[Intelligence Seminar] April 6: Norman Sadeh, GHC 4303, 3:30, "User-Controllable Security and Privacy: Lessons from the Design and Deployment of a Family of Location Sharing Applications"

Noah A Smith nasmith at cs.cmu.edu
Tue Mar 30 11:00:49 EDT 2010

Joint Intelligence and ISR Seminar

Tuesday, April 6, 2010
GHC 4303

Title:  User-Controllable Security and Privacy: Lessons from the
Design and Deployment of a Family of Location Sharing Applications
Norman Sadeh, Carnegie Mellon University


Increasingly users are expected to configure a variety of
security and privacy policies on their own, whether s the firewall on
their home computer, their privacy preferences on Facebook, or access
control policies at work. In practice, research shows that users often
have great difficulty specifying such policies. This in turn can
result in significant vulnerabilities.  This presentation will provide
an overview of novel user-controllable security and privacy
technologies developed to empower users to more effectively and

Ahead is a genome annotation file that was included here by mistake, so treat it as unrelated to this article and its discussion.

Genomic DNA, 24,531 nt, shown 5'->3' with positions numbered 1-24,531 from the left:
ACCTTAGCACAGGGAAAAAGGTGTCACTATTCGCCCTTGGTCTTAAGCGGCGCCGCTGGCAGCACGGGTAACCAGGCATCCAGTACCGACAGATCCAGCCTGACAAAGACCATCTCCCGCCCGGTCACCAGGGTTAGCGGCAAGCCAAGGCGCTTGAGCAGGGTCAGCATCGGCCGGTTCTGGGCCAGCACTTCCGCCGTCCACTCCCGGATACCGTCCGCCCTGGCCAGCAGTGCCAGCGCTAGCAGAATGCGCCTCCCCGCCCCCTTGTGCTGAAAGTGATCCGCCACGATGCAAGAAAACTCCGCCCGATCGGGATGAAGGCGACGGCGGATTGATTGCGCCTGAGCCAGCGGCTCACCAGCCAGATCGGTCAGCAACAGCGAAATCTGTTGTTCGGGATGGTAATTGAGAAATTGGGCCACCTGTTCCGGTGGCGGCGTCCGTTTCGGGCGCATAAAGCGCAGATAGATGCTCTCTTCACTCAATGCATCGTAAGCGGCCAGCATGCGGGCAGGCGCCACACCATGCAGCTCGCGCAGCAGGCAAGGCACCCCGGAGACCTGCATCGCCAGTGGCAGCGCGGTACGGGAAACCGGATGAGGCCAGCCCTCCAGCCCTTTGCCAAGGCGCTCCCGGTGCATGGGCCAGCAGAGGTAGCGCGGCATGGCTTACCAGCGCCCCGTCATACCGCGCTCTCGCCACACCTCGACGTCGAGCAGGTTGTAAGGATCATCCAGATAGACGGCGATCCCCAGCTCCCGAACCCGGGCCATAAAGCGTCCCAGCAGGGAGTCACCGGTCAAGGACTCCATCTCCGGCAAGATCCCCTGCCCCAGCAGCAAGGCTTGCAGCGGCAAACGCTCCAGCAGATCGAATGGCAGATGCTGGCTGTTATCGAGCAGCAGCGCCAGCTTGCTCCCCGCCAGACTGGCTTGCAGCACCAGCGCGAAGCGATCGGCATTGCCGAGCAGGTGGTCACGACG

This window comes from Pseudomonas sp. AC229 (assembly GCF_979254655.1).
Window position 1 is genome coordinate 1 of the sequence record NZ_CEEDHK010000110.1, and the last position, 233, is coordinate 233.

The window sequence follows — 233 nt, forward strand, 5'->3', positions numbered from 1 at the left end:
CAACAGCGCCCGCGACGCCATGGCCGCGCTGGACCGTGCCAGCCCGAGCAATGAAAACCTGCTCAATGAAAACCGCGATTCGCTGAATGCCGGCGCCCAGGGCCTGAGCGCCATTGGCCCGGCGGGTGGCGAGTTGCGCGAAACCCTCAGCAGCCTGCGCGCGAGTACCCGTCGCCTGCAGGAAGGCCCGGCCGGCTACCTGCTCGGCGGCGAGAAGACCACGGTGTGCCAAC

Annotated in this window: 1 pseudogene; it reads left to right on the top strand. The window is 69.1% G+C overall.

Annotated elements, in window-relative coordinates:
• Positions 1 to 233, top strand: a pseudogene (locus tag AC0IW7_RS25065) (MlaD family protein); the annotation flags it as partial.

efficiently specify security and privacy policies. In particular, I
will outline a new search-based methodology to design expressive
privacy and security policies as well as user-oriented machine
learning techniques that show promise in helping users refine their

Results from this research shed some light on why despite all the
hoopla, most location sharing applications available in the
marketplace today have failed to gain much traction.

I will attempt to conclude with a few thoughts on the role of AI in
the context of usable security and privacy research, an emerging area
that is intrinsically inter-disciplinary in nature.


Norman Sadeh is a Professor in the School of Computer Science at
Carnegie Mellon University. His broad research interests include Web
Security, Privacy and Commerce. He is co-Director of the School of
Computer Science's PhD Program in Computation, Organizations and
Society and directs the s Mobile Commerce Lab and e-Supply Chain
Management Lab. Norman has been on the faculty at Carnegie Mellon
since 1991. In the late nineties, he also served as Chief Scientist of
the European s $800M e-Work and e-Commerce program, which at the time
included all European-level cyber security and online privacy
research. He has authored over 160 scientific publications and
co-founded two companies. Norman is also well known for his work in
scheduling, constraint satisfaction and supply chain management, which
resulted in the successful deployment and/or commercialization of
several scheduling and supply chain management tools by companies such
as IBM, Numetrix (eventually acquired by JD Edwards, PeopleSoft and
Oracle), CACI, Ilog (now part of IBM) and others.

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